Bhagwan Mahavir Forest surrounds the falls and the Forest Department collects money as Entrance Fee. I think it wasn’t more than Rs. 20 (less than 50 cents US). There are additional charges for cameras like they do in many places in India and these charges are based on the type of camera one has, an ordinary still camera is cheaper than video ones. Of course I find it funny. These days a lot of people just carry their cell phones that have great cameras and video capability too. That’s not charged. So, go figure.

(View from front seat of an SUV crossing the stream)

Riding in the SUV is great fun. The vehicle goes in and out of large depressions in the ground, over rocks and also crossing shallow streams. The drivers are good and what looks like a hairy piece of road is easy for them. I guess this is the exciting part of visiting the falls because once you get there, if the crowds are low, it is mostly quiet. You’d run into lots of monkeys in the wild but not much else (because of all the human activity) unless you got great vision or staring up at trees on the hill side. Maybe you’d spot something more exotic. All I saw were monkeys and spiders, both easily seen in my home town of Mysore. We grew up with monkeys as neighbors. I mean real monkeys, I’m not calling any of my human neighbors as monkeys, they were nice people.

(British built bridge)

The falls had enough water in it, although it wasn’t the season. However, crowds were absent (lucky me) and this tranquil place is best enjoyed with a cool dip in the pool at the foot of the falls. Looking up at the top of the falls, one can see an old Railway Bridge. That was built during the British occupation of India and the trains chugs down the hills, past the falls mid way, on it’s way to Goa or Karnataka on the other end of the line. The bridge and train are still in use as regular service, some people stop coming from Karnataka get off at the Castle Rock station and trek down to the falls.

(At the foot of the falls, a large pool is formed and ideal place to chill)

In the monsoon, when the falls is at its full glory, everything is wet and slippery so be careful and wear the right type of clothing. Watch out for leaches when you trek. Enjoy the bountiful nature around, there’s nothing there that will jump out of the scrubs and eat you so go ahead and be adventurous. Leaving the falls, I came across a resort on the side of the Highway, surrounded by greenery and thickly wooded and well maintained. There was a good restaurant on site with some nice food options. I believe that there were rooms for staying also but I did not stay back and continued on my journey. For those who have been there, I'm sure you had a good time. Others, I'd say you should make a part of your trip to Goa to do things away from the Beaches. There's lots more to Goa and hopefully I'll blog more about my adopted State.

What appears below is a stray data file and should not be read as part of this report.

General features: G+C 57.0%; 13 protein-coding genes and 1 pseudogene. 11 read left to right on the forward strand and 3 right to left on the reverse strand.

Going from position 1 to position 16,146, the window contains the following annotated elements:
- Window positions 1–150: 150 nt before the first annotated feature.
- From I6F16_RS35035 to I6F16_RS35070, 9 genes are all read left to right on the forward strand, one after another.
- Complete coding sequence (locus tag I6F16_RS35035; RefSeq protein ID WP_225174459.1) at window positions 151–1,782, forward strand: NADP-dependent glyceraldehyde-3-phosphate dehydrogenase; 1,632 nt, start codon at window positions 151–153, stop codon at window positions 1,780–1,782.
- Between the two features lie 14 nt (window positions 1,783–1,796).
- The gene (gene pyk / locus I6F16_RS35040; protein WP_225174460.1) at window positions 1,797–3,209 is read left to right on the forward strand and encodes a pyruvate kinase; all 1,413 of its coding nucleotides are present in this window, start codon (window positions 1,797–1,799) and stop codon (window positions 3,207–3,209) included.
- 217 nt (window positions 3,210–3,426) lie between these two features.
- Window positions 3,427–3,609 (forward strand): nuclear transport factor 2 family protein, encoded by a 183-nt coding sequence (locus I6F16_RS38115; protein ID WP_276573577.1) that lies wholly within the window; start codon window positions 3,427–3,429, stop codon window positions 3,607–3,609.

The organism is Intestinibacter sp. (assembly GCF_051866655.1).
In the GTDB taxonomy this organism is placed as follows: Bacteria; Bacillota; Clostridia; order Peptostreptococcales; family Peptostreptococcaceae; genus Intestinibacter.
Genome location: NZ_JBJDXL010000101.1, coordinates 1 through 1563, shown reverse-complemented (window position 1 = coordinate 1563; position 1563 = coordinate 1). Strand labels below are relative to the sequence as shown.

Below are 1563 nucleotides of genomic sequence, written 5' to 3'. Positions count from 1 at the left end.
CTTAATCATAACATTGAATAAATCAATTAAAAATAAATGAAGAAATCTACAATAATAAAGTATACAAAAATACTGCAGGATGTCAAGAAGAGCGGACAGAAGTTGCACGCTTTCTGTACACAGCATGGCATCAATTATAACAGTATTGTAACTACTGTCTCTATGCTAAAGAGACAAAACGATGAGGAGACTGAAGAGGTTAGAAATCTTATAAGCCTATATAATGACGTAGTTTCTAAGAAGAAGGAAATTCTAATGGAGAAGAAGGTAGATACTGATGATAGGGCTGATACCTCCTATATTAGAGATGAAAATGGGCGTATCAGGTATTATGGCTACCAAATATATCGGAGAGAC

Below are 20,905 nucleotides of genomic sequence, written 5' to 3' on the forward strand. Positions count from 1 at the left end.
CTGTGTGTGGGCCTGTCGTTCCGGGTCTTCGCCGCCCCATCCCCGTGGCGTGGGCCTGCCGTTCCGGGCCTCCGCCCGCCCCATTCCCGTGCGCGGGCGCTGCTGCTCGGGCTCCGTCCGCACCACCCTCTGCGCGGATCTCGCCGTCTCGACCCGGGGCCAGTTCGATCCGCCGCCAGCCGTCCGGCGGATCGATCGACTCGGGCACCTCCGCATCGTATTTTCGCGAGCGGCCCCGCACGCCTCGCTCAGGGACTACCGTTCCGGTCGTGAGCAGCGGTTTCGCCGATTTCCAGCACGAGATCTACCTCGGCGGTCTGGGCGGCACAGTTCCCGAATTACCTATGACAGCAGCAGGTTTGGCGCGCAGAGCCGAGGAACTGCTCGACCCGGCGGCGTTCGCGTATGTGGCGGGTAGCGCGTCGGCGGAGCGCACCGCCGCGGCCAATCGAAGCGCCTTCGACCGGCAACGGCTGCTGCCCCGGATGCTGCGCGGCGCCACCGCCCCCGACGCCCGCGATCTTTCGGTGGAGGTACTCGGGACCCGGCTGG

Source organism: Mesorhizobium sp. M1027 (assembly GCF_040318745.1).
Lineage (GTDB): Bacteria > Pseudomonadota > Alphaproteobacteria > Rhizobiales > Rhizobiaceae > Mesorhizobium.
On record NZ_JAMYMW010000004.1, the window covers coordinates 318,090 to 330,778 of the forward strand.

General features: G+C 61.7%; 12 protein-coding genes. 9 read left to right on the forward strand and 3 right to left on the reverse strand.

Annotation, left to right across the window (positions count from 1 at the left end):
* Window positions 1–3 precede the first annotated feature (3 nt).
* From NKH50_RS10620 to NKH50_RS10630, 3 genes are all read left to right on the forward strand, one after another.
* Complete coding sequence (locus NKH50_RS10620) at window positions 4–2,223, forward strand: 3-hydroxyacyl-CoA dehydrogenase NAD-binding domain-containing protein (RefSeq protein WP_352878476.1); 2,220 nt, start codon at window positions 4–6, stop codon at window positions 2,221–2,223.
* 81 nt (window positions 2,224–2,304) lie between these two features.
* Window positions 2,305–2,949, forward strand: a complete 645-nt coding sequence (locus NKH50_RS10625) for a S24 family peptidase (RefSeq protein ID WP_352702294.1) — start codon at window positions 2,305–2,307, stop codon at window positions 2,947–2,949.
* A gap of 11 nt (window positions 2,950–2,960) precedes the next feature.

Thursday, September 03, 2009

Cross posting

I have been blogging on my other blog: Here are the link addresses. Blogger in Singapore acts crazy and does not let me insert links and once again does not allow me and many other bloggers to insert pictures and videos. Something to do with my ISP Singtel (sounds of me banging my head on the wall).

Latest one about Mysore Airport:

This one is about the YSR Chopper crash:

This one is about the swine flu masks and the humor side of it:

This one is about the Mysore Airport July update:

News since then about Mysore Airport is that no operator has agreed to start any flights yet. The Airport is still on course for an opening ceremony on 15th September. State Government does not have any refueling facility at this Airport for now but in future when they actually get the storage tanks built and fuel available, they will supply at a reduced sales tax of 4% in order to encourage operators to fly into Mysore. I hope to do more updates on this soon.

For those following my blog, I apologize, you have already read all my blogs and did not need these links. I had resisted the idea of tweeting for a while, don't know why, finally I am on twitter with the handle: airplanetalk
Happy tweeting all.